Extra money will allow banks to cope with any further losses
Tests designed to measure the health of 19 of the biggest US banks have revealed that 10 need a combined $74.6bn (£50bn) of extra funds to boost their reserves.
Banks are now scrambling to raise the extra funds but, broadly speaking, the test results suggested that the US banking industry was in better shape than many had feared.
The process was not without controversy.
What happens to the banks that failed the tests?
By 8 June, they must give regulators their plans for raising the money, and raise it by November.
THE 10 THAT NEED MORE CAPITAL
Bank of America - $33.9bn
Wells Fargo - $13.7bn
GMAC - $11.5bn
Citigroup - $5.5bn
Morgan Stanley - $1.8bn
Regions Financial - $2.5bn
SunTrust Banks - $2.2bn
KeyCorp - $1.8bn
Fifth Third Bancorp - $1.1bn
PNC Financial Services - $600m
Bank of America is the most at risk, needing an additional $33.9bn. It plans to issue shares and sell some assets to cover the shortfall.
Wells Fargo and Morgan Stanley have both announced plans for a stock offering.
Private investors may well be reluctant to pump new money into "failed" banks.
"No one should want to own shares in a bank with even the prospect of partial government ownership," said Pofessor Peter Morici from the Robert H Smith School of Business at University of Maryland
Treasury Secretary Timothy Geithner said that if banks were unable to raise funds from private sources, the government would step in with public money as a last resort.
But regulators predicted that this would be unnecessary.
Why were the "stress tests" needed?
The point of the tests, which were carried out by the US Federal Reserve, was to find out which banks, if any, might require more cash reserves in the event of the economic outlook worsening.
Under the worst-case scenario - a 2010 unemployment rate of 10.3%, an economic contraction of 3.3% and a 22% further decline in house prices - banks could see a further $600bn in losses, the central bank concluded.
The results have been more upbeat that many in the industry had expected.
When the tests were first announced in February, there were fears that they might show that some banks needed to be nationalised.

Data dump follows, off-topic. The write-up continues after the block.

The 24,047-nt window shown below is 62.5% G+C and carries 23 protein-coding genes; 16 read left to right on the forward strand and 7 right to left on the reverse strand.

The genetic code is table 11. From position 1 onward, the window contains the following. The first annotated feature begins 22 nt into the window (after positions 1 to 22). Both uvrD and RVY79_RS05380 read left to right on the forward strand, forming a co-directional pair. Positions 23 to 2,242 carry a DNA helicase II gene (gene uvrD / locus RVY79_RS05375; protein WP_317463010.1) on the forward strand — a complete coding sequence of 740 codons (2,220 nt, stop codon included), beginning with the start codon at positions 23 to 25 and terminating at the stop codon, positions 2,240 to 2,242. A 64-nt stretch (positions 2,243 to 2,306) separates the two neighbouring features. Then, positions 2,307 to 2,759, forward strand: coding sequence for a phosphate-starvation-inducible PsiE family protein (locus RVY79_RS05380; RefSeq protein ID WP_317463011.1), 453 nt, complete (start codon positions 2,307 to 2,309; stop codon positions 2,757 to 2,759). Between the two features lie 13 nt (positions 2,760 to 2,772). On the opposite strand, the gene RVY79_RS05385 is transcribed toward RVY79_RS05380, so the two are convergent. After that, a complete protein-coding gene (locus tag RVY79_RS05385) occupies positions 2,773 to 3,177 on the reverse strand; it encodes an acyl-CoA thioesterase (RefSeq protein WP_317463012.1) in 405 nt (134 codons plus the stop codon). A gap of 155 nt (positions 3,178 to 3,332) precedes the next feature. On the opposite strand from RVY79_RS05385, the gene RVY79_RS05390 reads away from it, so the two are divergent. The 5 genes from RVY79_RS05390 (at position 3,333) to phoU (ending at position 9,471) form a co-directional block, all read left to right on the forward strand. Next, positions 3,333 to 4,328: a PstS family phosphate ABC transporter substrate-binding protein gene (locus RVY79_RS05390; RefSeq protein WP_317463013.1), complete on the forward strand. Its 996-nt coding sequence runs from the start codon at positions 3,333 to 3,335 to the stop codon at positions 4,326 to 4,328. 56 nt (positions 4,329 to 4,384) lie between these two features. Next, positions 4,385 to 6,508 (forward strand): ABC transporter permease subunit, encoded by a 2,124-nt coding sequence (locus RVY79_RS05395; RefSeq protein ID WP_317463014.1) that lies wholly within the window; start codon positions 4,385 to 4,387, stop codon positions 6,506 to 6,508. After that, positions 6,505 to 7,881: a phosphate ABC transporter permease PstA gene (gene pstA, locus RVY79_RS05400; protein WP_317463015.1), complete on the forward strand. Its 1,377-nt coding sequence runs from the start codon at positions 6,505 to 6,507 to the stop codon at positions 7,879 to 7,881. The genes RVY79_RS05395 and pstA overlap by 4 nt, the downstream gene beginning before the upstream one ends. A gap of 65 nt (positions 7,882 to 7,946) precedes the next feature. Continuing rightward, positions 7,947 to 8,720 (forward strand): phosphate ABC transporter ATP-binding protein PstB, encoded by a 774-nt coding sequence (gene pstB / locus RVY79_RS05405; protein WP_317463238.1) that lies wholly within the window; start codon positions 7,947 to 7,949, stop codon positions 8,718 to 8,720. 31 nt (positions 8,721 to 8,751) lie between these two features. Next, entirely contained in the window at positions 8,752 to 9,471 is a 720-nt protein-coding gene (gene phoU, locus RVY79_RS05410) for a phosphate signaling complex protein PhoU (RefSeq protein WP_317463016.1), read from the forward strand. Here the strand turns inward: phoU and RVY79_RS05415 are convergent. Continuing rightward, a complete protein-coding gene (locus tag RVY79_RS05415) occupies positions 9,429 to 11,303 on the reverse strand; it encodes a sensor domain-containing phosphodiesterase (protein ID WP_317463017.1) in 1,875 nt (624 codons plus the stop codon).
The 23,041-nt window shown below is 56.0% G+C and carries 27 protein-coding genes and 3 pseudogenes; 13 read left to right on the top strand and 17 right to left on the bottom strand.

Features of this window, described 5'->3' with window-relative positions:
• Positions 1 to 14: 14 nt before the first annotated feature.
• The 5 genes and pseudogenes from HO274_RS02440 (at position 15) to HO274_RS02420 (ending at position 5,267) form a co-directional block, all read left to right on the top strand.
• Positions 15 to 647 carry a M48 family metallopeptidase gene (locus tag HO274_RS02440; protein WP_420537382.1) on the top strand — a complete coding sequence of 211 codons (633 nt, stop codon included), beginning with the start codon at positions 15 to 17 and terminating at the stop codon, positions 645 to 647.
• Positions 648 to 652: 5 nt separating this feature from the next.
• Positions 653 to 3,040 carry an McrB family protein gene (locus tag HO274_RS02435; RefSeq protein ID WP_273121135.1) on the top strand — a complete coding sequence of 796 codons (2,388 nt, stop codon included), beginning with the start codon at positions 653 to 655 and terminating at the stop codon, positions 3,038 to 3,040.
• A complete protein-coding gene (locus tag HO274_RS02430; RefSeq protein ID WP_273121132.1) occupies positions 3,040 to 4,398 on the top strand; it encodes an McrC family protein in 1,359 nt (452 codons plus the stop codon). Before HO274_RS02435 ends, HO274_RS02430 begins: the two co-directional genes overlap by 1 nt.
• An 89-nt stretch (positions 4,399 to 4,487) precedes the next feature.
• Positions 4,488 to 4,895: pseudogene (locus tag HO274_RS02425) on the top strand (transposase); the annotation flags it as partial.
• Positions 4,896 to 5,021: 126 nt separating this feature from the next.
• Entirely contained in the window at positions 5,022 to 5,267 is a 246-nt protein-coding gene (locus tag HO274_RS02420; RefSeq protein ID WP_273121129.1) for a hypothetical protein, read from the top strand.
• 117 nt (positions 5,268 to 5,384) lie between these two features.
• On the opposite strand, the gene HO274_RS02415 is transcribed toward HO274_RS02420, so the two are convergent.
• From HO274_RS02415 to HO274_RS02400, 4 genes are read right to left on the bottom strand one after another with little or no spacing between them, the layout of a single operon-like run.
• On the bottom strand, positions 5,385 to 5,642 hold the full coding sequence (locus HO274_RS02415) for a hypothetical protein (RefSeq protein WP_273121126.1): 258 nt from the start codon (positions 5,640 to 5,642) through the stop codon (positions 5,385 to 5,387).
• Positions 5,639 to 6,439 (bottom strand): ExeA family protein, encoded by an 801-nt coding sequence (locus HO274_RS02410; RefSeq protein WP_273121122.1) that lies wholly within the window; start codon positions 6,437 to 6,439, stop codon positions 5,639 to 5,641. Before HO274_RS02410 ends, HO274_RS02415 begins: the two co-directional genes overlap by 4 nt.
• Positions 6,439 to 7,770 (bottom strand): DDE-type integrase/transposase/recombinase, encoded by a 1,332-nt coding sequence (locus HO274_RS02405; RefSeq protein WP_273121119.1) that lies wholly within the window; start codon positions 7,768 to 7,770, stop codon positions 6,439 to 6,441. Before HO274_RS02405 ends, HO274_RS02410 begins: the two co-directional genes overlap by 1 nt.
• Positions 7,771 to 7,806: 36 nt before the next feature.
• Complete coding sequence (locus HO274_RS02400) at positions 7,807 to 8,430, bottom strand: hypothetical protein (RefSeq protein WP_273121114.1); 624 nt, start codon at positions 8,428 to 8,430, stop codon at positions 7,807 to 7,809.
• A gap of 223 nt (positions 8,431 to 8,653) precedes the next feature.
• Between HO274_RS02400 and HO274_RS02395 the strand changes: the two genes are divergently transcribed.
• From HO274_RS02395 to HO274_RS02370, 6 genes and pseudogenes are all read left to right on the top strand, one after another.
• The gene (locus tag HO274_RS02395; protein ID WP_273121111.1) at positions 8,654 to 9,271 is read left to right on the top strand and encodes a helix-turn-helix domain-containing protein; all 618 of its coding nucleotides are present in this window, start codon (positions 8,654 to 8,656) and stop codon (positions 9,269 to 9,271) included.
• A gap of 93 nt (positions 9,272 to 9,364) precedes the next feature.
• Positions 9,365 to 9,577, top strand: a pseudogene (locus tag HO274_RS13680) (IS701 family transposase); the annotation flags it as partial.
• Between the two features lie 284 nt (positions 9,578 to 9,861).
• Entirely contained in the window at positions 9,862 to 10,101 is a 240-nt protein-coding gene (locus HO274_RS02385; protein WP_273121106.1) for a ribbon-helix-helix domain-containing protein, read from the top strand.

Were the tests robust enough?
Some commentators have questioned whether the tests have been strict enough.
Some analysts have questioned whether tests were strict enough
They say the worst-case assumptions the banks' books were subjected to were not much different to the current economic situation. Unemployment hit 8.5% in April and could top 9% in May.
Critics, including the investor Warren Buffett, also said the tests did not take into account the different business models used by lenders.
The tests were based on a one-size-fits-all mathematical model that made automatic assumptions and as such the results are open to interpretation, they said.
What factors did the tests look at?
The Federal Reserve's criteria for the tests set out its baseline forecasts for economic growth and "worst case" scenarios.
Banks were expected to show they had enough cash reserves to cope with both the current forecasts and a "worst case" outcome.
The Fed forecasts a fall in GDP of 2% this year and growth of 2.1% next year.
However, banks also had to show they could withstand a 3.3% drop in GDP in 2009 and growth of only 0.5% in 2010.
Supervisors took into account factors such as the quality of a bank's assets, its projected earnings, risks of the institution's exposures, and the composition and quality of its capital.
So, for example, they might ask how many of a bank's home loans would go bad if interest rates rose by 1%.
Who was being tested?
The tests were carried out at 19 of the largest financial institutions in the US - those with assets of over $100bn (£66bn).
These institutions represent about two-thirds of all assets held by US banks.
Regulators have said they will not allow any of the 19 firms to fail because it would be too dangerous for the financial system.
The banks that do not require extra funds are Goldman Sachs, JPMorgan Chase, Bank of New York Mellon, MetLife, American Express, State Street, BB&T, US Bancorp and Capital One Financial.